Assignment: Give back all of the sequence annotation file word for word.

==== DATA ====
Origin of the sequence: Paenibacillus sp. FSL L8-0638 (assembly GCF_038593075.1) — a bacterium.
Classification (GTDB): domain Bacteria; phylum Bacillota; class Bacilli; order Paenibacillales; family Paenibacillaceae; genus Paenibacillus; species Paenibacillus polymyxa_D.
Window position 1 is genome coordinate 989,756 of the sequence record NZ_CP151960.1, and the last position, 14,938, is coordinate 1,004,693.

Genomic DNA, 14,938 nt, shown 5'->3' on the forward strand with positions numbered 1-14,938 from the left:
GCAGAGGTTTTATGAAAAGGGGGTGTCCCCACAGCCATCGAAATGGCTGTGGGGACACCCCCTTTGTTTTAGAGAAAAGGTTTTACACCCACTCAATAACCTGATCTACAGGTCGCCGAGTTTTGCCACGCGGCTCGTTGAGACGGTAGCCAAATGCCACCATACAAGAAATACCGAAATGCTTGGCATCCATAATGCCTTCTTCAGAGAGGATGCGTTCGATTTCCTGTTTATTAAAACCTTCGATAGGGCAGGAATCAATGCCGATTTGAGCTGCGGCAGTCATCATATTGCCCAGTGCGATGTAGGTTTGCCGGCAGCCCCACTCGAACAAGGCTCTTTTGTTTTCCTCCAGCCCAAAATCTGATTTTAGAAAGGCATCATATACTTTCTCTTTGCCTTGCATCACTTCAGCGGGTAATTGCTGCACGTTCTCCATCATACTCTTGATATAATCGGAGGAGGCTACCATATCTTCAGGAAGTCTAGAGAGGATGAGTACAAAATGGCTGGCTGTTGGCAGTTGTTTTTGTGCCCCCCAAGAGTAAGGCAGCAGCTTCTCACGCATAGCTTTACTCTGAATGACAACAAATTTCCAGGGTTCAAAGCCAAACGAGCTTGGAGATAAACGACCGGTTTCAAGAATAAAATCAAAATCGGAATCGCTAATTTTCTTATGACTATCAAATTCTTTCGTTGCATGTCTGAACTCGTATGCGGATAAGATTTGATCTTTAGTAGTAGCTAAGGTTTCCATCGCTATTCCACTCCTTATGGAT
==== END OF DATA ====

Origin of the sequence: Paenibacillus sp. FSL L8-0638 (assembly GCF_038593075.1) — a bacterium.
Classification (GTDB): domain Bacteria; phylum Bacillota; class Bacilli; order Paenibacillales; family Paenibacillaceae; genus Paenibacillus; species Paenibacillus polymyxa_D.
Window position 1 is genome coordinate 989,756 of the sequence record NZ_CP151960.1, and the last position, 14,938, is coordinate 1,004,693.

Genomic DNA, 14,938 nt, shown 5'->3' on the forward strand with positions numbered 1-14,938 from the left:
GCAGAGGTTTTATGAAAAGGGGGTGTCCCCACAGCCATCGAAATGGCTGTGGGGACACCCCCTTTGTTTTAGAGAAAAGGTTTTACACCCACTCAATAACCTGATCTACAGGTCGCCGAGTTTTGCCACGCGGCTCGTTGAGACGGTAGCCAAATGCCACCATACAAGAAATACCGAAATGCTTGGCATCCATAATGCCTTCTTCAGAGAGGATGCGTTCGATTTCCTGTTTATTAAAACCTTCGATAGGGCAGGAATCAATGCCGATTTGAGCTGCGGCAGTCATCATATTGCCCAGTGCGATGTAGGTTTGCCGGCAGCCCCACTCGAACAAGGCTCTTTTGTTTTCCTCCAGCCCAAAATCTGATTTTAGAAAGGCATCATATACTTTCTCTTTGCCTTGCATCACTTCAGCGGGTAATTGCTGCACGTTCTCCATCATACTCTTGATATAATCGGAGGAGGCTACCATATCTTCAGGAAGTCTAGAGAGGATGAGTACAAAATGGCTGGCTGTTGGCAGTTGTTTTTGTGCCCCCCAAGAGTAAGGCAGCAGCTTCTCACGCATAGCTTTACTCTGAATGACAACAAATTTCCAGGGTTCAAAGCCAAACGAGCTTGGAGATAAACGACCGGTTTCAAGAATAAAATCAAAATCGGAATCGCTAATTTTCTTATGACTATCAAATTCTTTCGTTGCATGTCTGAACTCGTATGCGGATAAGATTTGATCTTTAGTAGTAGCTAAGGTTTCCATCGCTATTCCACTCCTTATGGAT